How Your Job May Be Crippling Your Tech Skills

How Your Job May Be Crippling Your Tech Skills hackernoon.com3 years ago in #Dev Love25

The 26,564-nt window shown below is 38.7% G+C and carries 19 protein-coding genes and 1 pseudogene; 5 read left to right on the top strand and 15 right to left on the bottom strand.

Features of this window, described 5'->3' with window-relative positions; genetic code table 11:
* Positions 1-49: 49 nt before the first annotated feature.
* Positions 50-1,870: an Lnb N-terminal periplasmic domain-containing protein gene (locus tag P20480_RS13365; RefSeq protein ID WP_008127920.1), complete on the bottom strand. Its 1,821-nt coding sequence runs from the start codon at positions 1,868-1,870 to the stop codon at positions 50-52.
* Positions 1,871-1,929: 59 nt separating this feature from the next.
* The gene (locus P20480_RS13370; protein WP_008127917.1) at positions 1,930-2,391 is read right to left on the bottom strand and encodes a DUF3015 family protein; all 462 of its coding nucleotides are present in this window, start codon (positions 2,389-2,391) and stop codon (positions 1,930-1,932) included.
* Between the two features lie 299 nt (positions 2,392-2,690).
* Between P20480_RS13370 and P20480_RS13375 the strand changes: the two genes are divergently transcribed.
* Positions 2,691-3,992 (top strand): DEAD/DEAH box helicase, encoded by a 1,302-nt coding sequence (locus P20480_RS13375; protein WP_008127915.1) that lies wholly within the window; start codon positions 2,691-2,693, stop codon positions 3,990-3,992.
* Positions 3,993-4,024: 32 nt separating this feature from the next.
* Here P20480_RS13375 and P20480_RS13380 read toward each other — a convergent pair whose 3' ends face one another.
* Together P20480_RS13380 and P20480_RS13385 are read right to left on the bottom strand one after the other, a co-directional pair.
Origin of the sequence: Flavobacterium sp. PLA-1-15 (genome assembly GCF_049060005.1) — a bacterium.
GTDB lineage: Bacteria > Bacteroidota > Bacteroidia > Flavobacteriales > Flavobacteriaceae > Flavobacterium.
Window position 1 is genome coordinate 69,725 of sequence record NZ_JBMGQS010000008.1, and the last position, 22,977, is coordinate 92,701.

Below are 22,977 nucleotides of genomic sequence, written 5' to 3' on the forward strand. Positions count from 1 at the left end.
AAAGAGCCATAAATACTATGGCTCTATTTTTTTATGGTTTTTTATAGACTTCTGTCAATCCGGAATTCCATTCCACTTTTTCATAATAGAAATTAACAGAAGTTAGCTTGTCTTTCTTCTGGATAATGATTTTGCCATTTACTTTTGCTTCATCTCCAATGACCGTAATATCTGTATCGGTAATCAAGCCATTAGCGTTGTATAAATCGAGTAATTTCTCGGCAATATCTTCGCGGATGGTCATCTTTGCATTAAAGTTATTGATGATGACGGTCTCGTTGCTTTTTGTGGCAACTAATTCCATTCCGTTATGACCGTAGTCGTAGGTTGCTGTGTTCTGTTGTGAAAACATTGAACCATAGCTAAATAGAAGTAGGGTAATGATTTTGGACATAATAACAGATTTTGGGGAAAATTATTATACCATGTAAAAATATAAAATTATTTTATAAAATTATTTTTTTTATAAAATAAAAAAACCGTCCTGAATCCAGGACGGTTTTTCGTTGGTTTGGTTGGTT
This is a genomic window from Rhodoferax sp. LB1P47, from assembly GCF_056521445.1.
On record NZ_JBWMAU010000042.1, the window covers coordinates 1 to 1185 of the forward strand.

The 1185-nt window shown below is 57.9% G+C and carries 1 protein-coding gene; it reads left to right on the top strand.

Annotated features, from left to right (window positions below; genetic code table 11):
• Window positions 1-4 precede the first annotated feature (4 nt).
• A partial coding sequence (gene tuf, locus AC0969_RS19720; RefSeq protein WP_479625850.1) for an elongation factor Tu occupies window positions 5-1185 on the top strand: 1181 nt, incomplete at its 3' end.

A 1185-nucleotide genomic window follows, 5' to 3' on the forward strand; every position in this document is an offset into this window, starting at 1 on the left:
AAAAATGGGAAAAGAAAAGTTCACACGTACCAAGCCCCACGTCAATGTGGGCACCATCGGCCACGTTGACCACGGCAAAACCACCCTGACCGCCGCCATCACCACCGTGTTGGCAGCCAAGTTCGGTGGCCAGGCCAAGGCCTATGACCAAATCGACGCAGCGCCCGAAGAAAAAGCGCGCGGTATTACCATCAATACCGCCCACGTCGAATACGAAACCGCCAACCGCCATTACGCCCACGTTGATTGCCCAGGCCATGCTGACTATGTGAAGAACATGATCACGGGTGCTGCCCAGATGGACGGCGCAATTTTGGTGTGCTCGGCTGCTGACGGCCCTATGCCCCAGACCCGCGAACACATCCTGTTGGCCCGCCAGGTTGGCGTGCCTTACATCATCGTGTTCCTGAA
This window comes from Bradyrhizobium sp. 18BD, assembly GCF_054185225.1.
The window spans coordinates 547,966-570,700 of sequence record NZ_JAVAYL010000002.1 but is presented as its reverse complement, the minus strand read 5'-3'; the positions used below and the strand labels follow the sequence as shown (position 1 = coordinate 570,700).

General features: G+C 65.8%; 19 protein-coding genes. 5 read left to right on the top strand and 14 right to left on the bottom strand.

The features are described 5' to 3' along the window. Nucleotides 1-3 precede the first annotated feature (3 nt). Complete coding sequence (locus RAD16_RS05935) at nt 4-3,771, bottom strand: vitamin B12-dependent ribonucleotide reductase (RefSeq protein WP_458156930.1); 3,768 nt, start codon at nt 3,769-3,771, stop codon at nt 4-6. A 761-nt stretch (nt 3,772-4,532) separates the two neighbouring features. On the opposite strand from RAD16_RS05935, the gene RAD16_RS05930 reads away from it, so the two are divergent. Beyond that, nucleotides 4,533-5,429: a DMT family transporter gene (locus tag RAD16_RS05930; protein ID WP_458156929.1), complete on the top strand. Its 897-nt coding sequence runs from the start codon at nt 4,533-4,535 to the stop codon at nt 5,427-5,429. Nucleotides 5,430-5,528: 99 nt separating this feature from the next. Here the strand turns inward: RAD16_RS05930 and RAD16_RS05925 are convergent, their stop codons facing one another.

Originally published by Eric Girouard on March 28th 2019 A desire for simplistic on-boarding and fail-safe environments ease developers into a self-destructive comfort. Modern software applications are monstrous. Even small corporate products can be composed of layers upon layers of abstractions. Depending on which layer you work most closely with, there’s a lot you could potentially be missing out on. Photo by Markus Spiske on Unsplash This post isn’t about learning a new language or framework in your company’s tech stack, nor is it about suggesting they use new, more modern, ones. This post is about ensuring mastery in whatever fraction of a stack you specialize in — and knowing what to avoid specializing in. Below are several situations in which your job may be holding your career back, and how to escape them. Proprietary Programming Languages Some companies invest a lot of time and resources to produce their own internal languages. These languages are proprietary — meaning no information about them can leave the company’s walls. The risks of this should be obvious: You’re unable to transfer these skills to another job, since no other company can use the technology. You may even be prohibited from discussing details about it during interviews and phone screens There is an implicit “sunk cost” associated with mastering these languages. Any time you spend learning, developing, and potentially mastering, a proprietary language is time you could have spent learning something much more marketable, and more widely-used. You could have delved deeper into algorithms, open-source technologies, or the hottest new JavaScript framework. The only real way to escape this trap is to leave and find another job. However, keep in mind that you can still progress your soft-skills and coding best practices while working in such an environment. Internal Implementations and Abstractions This situation is much more obscure, so allow me to draw upon two personal anecdotes. At my first job, I was entrenched in SQL development designed to feed data into the company’s main application. I was never exposed to said application, its APIs, documentation, or even its tech stack. It was the epitome of a ‘black box’ so much so that we even referred to it as such. I left that job with a strong understanding of SQL, but lacked any front-end knowledge of the product, including how it interacted with my work. All of this was because I was comfortable being coddled by the company’s attempts to segregate developer’s tasks from each other. More recently, I worked within the Apache MapReduce framework every day for over a year. For those who don’t know: A MapReduce Job has 3 main components: a Mapper, a Reducer, and a Runner. These components make up the core of any MapReduce Job, and I knew absolutely nothing about how to configure them directly. My team had written their own wrapping framework around MapReduce, and I was very familiar with this…but not the underlying implementations. This is your real danger. From the side of your employer — this is a huge positive. More abstractions on top of convoluted frameworks means new developers can be on-boarded quicker, write code faster, and produce fewer bugs than if developing on top of the pure implementation. Teams should be encourage to reduce complexity and implement safeguards, wrappers, and ease of use scripts into their daily development lives. Here’s the key though: Its your duty to understand the underlying implementation,  » Read More

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